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Malas and how to use them

Malas are a wonderful way to add beauty to your wardrobe, but are also very spiritually significant – and are a tool when it comes to mediation.

A Mala is a strand of beads – much like that of a rosary in the Catholic faith– that is used for meditation and prayer. The beads are used to help you keep a count of the number of times you repeat your mantra or the number of breaths you take during meditation. Mala beads are known by a lot of different names such as japa, prayer beads, meditation beads, or malas (which can come as necklaces or bracelets). Malas are commonly used by Hindus, Buddhists, and some Sikhs. . A Japa – a type of mala necklace - can be used during meditation but also can be worn and used as a reminder to for a personal mantra connected to bead the necklace is made from. As well as being a counting/breathing tool, malas can help keep your mind focused and help guide your attention back to the meditation if your mind drifts away.

Typically strands are 108 beads plus a single “guru” bead and/or a tassel. Malas can also be made of 27 beads or 21 beads for use in shorter meditations. This is to mark the beginning and the end of your meditation. A more modern twist on a mala may have fewer beads, and may have beads of certain colours to imbued the prayer for even more of a certain type of energy or element. The beads can be made from a variety of woods or gemstones. (I will be talking more about that in my next post!)

Why 108 Beads?

There are many ideas as to why the number of 108 is particularly significant. Here are a few thoughts I have come across in my reading:

  1. 108 is a sacred number in Hinduism, the number one stands for God/universe/your highest truth; zero stands for emptiness/stillness/humility and eight stands for infinity.

  2. Some people believe there are 108 stages on the journey of the human soul.

  3. Others associate the possibility of enlightenment with taking only 108 breaths a day, while in deep meditation.

  4. I have also come across the idea that there 108 energy lines connecting the various chakras to the heart, (where one of them is thought to be the path to self-realization/enlightenment).

  5. Another belief is that the Sanskrit language has 54 letters in the alphabet – but each letter has a masculine and feminine version –creating 108 letters!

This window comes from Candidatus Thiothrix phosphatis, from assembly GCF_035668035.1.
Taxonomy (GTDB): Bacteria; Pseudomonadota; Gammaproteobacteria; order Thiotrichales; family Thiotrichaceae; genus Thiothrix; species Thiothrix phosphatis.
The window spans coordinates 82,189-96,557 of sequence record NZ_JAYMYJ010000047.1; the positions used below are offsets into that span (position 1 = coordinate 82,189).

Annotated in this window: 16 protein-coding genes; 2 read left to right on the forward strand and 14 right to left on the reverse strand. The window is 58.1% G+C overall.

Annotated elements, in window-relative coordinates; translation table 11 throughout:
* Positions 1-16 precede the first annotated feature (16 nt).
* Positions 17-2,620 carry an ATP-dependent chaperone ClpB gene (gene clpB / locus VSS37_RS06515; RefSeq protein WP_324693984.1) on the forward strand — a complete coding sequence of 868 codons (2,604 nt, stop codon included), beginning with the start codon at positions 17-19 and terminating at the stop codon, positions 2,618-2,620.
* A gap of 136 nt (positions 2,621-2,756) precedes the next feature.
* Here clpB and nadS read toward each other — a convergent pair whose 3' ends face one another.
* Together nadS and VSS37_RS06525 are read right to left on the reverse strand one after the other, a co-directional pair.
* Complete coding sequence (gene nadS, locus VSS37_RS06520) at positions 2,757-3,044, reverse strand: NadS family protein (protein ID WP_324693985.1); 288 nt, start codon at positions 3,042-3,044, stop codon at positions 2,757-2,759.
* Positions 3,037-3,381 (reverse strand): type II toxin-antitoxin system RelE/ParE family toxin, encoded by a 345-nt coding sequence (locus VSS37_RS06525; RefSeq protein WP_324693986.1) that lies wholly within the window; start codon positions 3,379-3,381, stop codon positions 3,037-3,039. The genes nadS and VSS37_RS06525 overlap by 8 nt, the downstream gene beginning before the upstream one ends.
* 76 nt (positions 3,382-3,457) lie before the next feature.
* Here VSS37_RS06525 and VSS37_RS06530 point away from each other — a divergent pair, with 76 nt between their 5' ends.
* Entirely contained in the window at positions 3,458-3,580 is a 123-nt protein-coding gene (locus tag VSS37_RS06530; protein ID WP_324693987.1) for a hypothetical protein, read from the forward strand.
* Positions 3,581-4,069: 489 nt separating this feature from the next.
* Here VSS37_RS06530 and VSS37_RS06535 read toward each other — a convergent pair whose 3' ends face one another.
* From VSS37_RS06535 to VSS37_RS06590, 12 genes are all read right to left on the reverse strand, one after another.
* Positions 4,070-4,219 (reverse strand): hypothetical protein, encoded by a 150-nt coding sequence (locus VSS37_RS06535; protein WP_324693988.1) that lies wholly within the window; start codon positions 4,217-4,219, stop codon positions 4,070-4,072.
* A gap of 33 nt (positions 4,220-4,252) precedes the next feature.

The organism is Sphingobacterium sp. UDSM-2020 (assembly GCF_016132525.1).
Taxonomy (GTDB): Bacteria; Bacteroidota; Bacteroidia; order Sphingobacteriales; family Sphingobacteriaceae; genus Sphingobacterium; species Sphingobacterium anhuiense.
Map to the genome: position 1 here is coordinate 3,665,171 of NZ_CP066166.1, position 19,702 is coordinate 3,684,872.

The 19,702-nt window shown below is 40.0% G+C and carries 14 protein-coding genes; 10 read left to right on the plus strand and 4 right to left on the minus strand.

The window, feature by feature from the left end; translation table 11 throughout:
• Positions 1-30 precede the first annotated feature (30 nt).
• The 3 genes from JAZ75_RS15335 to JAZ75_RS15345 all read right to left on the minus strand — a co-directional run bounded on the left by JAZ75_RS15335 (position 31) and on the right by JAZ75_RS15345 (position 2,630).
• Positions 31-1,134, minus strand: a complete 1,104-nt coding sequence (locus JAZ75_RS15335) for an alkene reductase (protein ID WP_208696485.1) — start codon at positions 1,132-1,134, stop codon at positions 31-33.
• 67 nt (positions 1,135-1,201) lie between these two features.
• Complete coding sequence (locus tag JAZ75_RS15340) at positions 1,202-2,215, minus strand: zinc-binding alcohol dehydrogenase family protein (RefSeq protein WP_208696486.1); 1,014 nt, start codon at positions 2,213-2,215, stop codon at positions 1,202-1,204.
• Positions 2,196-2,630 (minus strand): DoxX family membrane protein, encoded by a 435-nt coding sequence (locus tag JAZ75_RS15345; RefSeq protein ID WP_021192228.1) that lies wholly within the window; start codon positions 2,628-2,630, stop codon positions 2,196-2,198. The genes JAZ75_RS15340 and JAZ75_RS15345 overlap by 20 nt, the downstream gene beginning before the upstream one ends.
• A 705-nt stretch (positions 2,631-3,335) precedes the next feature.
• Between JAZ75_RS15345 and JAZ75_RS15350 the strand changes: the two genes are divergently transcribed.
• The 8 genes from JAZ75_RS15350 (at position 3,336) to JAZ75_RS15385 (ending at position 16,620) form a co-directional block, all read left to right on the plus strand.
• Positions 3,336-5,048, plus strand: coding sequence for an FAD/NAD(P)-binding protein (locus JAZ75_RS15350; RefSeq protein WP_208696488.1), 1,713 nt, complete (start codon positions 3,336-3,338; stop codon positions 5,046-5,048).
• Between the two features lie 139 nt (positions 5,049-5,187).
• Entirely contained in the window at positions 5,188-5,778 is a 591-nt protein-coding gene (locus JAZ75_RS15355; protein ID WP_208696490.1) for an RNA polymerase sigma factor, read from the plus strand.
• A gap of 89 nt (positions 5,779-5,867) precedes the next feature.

6. Those in the Vedic tradition believe this number represents the wholeness of the universe: one represents the solar masculine, zero represents the lunar feminine and eight represents the infinite nature of all things.

  7. Then there are the mathematicians and astronomers who favor the number 108 because it is divisible by the sum of its parts and most of its proper divisors, making it a semi-perfect number. In astronomy, the diameter of the sun is approximately 108 times that of earth and the distance from our planet to its solar star is, on average, 108 times the diameter of the sun.

Now, A Word about Mantras to use with your Mala:

If you’re interested in a more modern interpretation of meditation, you can pick any word that resonates with you. Words such as love, freedom, and peace make terrific mantras. In a previous blog post I discussed mantras and how to create your own! Please go here to learn more about that!

Using your Mala for Meditation:

  1. Take your normal sitting or kneeling position for meditation. Center and align yourself with your intention by taking a few deep breathes.

  2. Decide on the mantra you will be meditating on and how many repetitions you want, either chanting aloud or silently.

  3. Hold your mala in your right hand, draped between your middle and index fingers. Starting at the guru bead, repeat the mantra moving the mala toward you with your thumb. One bead equals one repetition.

  4. When you reach the guru bead, that counts as 100 repetitions. Once you have made a complete rotation on the strand of beads, instead of passing over the guru bead, simply reverse direction and begin again.

Stay tuned for my next post where I will discuss the different kinds of beads that can be used in a mala – and I will introduce you to Marie of Harland Mae Handmade Jewelry and her amazing variety of Malas!

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